Regarding its visualization, I have not found ad-hoc data visualizations for these intermedia agenda-setting analysis. In Sec. 10.6 I propose a series of graphics (timelines, coloured correlation matrices, and time based heatmaps) to enrich how agenda-setting is analyzed. Besides, a novel Sankey correlation diagram (Sec. 10.6.2) is proposed, that shows how the correlation between mass media items increases during the day. These data graphics expand the usual way statistical data and results are represented and are an example of the power of data graphics to obtain visual evidence.
2.4.3 The effect of memory decay
Watt et al. (1993) use the effect of memory decay to obtain a more accurate measure of the effective accumulated news coverage and public perception. They introduced a model of accumulated declining coverage effects, were they applied several general cognitive process, such as memory, attitudinal inertia, habituation, and selective attention. They assume that “receivers of a communication do not have perfect memory of all coverage to which they have been previously exposed, nor do they retain the effects of communications perfectly for some arbitrary period, then forget entirely” (p. 416). They suggest to use an exponential decay function that can describe the way memory decays, following existing cognitive research of memory (Woodworth & Schlosberg, 1954):
where P is retained amount of news coverage, the dependent variable at time t, M0 is the original amount of news coverage, e is the natural logarithm base and k the decay time constant. At the first moment of the analysis t = 0 so
, the retained coverage is the same as the accumulated coverage. As times passes, that memory fades away. For high k values the memory of the news coverage is rapidly forgotten, for a small k it takes more time to fade ways. A k = 0 would mean that there is no decline over time and that the influence of a particular news story never decays. If this equation is applied to all prior news coverage at a time point the idea of accumulated news coverage impact is nuanced by the declined effect of those stories. Continuing with Watt et al. (1993) the mathematical equation of this accumulated decline effect model is:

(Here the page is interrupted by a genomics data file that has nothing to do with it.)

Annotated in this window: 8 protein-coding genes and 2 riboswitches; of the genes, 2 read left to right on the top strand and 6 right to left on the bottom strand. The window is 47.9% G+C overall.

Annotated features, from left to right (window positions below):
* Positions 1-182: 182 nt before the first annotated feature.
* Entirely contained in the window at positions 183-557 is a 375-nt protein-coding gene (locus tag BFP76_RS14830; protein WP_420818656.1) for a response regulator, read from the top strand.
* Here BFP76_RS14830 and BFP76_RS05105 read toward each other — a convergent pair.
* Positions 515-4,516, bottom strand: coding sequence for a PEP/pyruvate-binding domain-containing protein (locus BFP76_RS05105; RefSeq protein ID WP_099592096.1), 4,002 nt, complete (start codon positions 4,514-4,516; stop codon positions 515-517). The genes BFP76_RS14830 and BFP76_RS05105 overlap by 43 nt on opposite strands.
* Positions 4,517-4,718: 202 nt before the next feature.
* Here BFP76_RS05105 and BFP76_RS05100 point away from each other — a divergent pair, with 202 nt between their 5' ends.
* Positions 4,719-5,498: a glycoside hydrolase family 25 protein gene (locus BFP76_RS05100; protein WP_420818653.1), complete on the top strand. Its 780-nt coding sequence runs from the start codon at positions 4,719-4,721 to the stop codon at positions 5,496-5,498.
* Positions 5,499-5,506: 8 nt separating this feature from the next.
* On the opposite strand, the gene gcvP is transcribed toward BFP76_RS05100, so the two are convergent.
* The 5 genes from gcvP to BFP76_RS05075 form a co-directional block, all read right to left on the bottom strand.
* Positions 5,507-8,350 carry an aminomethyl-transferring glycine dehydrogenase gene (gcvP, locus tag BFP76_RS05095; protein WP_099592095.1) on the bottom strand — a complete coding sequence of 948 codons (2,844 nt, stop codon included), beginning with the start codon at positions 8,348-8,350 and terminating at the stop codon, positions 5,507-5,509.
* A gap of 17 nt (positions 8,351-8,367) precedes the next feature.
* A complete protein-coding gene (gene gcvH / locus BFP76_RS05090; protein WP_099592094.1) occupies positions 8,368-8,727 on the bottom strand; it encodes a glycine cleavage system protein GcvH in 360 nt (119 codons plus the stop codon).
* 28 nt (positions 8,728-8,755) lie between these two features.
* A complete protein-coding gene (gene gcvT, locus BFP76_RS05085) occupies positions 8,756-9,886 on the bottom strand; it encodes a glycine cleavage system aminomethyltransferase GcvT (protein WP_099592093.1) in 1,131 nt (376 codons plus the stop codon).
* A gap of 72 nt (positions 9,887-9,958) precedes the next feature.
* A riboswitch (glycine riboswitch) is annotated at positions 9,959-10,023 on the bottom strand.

With the help of an exponential decay function it is possible to simulate, for different issues (Iran, inflation and Soviet Union), different levels of memory decay and find the ones that provide stronger results when the correlation with public opinion is calculated, looking for maximum effect. The issues, depending on their obtrusiveness and novelty followed different memory decay curves that adjusted better to public opinion opinion in a first level perspective III agenda setting analysis.
Theory gap and contributions
In section 9.4 this memory decay model is used for the corruption issue in front pages. It shows a great level of correspondence with the long term-term public concern about corruption. A basic visualization about this memory decay model can be seen in Fig. 49.
2.5 Summary of findings #
In this chapter I have reviewed the different historical and current approaches to measure news media. For the case of newspapers front pages, home pages of news sites and TV newscasts, it seems that it is possible to refine and improve the existing data gathering, content analysis and data visualization processes. New methodologies can benefit from automated processes and the use data graphics. In chapter 7. Research design: tools / instruments I present various tools I have specifically developed for each of these news media channels. In some cases these new methodologies involve new data gathering processes and building databases, in others automatization processes and innovative data visualization.
For newspaper front pages analysis, I have developed Pageonex to aid its coding, analysis, and visualization, that automates part of the process. For home page analysis I have developed another sister methodology, Homepagex, that tracks the position of headlines on news sites to build a picture of how news flows in home pages. The methodology involves web scraping the home pages hourly to build a database and an automated content analysis. For the last of the news channels, I have built a software, VerbaR, that explores a new database of TV newscast subtitles and visualizes when certain topics are mentioned.